Civil liberties are under threat as the Inland Revenue wields its search and seizure powers more freely, a senior tax barrister warns.
The taxman’s use of its powers to search and seize property has risen seven-fold over the past five years, from 12 in 2007 to 85 in the last year.
Mike Lennard, a former senior IRD lawyer, says the surge does not appear justified given the high level of compliance by New Zealand taxpayers.
“As the commissioner herself said only a couple of months ago, our tax compliance is among the best in the OECD, “ Mr Lennard says.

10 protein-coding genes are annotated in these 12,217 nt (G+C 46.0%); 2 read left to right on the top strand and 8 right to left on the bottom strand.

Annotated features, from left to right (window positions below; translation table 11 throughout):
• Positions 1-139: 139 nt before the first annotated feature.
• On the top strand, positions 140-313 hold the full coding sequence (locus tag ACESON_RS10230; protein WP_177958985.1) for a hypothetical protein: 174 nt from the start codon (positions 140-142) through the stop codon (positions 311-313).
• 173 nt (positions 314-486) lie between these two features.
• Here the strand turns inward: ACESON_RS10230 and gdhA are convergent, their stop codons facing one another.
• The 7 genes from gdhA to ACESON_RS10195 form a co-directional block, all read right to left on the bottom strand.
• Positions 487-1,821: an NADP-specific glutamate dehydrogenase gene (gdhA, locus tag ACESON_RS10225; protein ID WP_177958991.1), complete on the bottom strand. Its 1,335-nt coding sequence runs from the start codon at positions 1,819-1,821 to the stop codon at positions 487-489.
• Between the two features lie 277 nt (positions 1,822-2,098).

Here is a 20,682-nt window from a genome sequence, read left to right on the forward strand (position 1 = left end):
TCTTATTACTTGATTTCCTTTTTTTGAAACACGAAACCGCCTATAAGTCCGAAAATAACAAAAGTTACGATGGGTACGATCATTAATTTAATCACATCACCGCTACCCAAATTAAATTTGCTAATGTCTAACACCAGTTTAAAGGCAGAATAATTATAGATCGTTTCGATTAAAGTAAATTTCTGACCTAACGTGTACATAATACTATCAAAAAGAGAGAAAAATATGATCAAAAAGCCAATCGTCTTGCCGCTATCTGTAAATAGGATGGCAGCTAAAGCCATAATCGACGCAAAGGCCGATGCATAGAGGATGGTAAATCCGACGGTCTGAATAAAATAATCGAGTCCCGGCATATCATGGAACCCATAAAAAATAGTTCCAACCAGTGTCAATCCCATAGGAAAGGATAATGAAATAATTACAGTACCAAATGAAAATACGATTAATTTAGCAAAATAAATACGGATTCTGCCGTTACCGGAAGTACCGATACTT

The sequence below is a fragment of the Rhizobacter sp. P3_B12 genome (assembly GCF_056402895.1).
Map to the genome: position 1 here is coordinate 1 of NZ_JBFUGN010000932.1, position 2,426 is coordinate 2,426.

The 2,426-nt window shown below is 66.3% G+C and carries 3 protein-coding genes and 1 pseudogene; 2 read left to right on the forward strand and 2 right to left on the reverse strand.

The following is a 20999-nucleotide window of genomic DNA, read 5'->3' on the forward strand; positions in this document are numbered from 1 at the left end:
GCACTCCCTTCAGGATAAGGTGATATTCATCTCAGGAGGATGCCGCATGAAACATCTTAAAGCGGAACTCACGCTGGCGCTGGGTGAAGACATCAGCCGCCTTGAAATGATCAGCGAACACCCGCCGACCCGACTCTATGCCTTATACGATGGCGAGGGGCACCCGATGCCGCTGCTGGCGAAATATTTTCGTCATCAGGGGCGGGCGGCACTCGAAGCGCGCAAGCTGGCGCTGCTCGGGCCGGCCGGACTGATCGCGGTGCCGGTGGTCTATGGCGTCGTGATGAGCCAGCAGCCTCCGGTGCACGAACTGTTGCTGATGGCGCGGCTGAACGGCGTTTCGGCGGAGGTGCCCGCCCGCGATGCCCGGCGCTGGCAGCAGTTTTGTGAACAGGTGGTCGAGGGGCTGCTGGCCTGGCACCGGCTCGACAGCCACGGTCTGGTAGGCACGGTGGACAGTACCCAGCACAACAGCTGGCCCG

In today’s print edition of the National Business Review, he explains why the trend concerns him and why questions need to be asked at the right levels of the Inland Revenue.
“Are we prosecuting people more and intruding on their privacy and liberty more because we need to do so or simply because we have lawyers and investigators who would otherwise have nothing to do?"
He notes that people on the receiving end of the IRD’s search and seizure activity tend to have somewhat chequered records.
“It’s easy for the department to say all of these people have bad compliance histories. They probably do.
"But the fact is, historically, infringements on civil liberties rarely begin against totally blameless people,” he says.